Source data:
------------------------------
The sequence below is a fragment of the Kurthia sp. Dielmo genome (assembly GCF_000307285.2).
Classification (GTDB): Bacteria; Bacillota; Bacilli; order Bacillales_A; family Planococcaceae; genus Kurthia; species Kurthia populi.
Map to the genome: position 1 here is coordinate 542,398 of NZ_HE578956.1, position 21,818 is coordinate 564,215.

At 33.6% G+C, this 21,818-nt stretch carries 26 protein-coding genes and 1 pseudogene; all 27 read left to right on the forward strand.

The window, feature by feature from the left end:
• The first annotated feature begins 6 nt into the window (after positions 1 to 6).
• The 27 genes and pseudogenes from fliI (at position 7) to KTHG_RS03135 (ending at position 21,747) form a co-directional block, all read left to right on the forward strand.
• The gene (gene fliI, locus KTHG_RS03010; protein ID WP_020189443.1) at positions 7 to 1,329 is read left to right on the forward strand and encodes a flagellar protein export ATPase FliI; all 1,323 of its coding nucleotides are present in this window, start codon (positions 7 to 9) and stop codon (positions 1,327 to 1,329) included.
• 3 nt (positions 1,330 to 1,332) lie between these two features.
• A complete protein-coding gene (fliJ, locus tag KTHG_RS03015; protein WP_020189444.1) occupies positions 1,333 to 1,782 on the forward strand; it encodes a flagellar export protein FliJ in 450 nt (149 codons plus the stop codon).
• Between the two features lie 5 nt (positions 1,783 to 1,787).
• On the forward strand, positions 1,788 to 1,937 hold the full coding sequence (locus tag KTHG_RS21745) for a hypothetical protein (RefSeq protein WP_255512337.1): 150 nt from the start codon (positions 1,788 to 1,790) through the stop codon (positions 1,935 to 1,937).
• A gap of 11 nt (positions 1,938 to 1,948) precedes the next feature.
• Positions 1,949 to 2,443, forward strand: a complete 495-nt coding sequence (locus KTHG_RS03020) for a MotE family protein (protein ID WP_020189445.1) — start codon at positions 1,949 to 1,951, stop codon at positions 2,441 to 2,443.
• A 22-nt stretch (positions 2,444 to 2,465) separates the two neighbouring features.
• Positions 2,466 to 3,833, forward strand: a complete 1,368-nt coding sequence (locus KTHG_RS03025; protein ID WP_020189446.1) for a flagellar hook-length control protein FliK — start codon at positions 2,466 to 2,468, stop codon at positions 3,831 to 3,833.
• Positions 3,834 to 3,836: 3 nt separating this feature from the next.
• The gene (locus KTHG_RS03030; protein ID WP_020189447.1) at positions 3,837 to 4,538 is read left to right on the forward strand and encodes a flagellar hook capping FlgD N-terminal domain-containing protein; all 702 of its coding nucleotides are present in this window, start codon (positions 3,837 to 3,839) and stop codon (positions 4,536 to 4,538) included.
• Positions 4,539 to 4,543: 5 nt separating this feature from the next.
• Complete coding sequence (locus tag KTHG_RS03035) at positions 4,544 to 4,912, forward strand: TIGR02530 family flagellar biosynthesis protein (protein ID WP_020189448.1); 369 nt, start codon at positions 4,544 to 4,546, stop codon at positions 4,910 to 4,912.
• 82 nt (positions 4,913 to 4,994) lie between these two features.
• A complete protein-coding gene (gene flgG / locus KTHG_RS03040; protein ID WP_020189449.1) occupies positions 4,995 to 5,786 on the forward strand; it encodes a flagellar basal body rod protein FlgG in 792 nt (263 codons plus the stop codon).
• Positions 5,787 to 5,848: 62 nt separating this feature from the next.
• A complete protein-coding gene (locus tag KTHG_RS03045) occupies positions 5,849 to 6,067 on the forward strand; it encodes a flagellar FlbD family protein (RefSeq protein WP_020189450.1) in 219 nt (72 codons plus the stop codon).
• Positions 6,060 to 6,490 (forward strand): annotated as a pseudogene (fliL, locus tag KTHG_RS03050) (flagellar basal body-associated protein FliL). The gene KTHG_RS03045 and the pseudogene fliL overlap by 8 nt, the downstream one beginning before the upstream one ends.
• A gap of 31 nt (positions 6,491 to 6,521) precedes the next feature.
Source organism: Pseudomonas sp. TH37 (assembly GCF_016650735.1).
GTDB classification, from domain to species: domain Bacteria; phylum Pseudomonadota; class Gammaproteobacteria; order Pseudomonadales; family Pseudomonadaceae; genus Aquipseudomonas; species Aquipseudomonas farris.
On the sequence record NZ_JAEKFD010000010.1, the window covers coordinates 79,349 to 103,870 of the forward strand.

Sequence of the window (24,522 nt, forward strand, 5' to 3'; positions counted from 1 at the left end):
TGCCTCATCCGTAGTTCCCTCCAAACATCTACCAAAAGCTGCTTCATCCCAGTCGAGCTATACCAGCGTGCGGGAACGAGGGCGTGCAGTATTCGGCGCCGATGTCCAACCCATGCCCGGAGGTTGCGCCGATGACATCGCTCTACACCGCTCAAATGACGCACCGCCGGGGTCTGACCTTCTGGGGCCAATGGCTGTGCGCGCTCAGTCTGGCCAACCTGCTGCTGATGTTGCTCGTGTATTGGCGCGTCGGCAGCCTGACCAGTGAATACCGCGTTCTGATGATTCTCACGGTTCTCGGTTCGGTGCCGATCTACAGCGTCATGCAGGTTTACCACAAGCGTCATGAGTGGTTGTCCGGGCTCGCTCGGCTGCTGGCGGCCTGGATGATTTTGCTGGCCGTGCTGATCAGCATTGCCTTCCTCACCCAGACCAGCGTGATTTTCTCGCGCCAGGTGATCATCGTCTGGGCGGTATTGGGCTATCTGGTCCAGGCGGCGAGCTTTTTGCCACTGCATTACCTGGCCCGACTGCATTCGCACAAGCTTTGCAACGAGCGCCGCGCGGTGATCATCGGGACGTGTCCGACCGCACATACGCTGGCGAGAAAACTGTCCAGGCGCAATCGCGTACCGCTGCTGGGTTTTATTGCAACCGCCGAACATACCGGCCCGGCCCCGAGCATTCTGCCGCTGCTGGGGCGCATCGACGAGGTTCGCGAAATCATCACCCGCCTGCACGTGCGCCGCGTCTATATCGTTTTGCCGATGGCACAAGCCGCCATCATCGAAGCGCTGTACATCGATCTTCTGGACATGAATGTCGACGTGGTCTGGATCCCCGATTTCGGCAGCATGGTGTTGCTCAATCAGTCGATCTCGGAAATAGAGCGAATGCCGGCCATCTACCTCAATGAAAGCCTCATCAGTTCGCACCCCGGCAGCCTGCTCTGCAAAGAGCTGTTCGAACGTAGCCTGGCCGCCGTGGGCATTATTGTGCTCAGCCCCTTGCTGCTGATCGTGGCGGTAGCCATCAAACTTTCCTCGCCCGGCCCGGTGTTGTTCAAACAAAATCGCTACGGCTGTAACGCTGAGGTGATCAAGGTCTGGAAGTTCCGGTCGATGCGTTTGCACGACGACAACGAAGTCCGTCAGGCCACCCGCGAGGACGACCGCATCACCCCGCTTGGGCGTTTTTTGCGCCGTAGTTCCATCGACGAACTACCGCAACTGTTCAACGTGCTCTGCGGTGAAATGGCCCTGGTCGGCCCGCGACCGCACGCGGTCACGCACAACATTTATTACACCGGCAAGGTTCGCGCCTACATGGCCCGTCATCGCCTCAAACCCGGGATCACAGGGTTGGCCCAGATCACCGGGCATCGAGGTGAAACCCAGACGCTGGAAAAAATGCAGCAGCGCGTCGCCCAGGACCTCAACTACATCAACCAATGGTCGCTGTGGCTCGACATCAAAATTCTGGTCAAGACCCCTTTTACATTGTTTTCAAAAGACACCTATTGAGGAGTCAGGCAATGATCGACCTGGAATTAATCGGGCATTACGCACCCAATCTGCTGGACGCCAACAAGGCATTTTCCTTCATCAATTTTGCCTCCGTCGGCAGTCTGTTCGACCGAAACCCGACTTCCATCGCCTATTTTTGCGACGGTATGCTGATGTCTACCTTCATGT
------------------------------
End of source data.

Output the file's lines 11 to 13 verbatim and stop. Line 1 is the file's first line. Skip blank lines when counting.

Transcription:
• Between the two features lie 5 nt (positions 1,783 to 1,787).
• On the forward strand, positions 1,788 to 1,937 hold the full coding sequence (locus tag KTHG_RS21745) for a hypothetical protein (RefSeq protein WP_255512337.1): 150 nt from the start codon (positions 1,788 to 1,790) through the stop codon (positions 1,935 to 1,937).
• A gap of 11 nt (positions 1,938 to 1,948) precedes the next feature.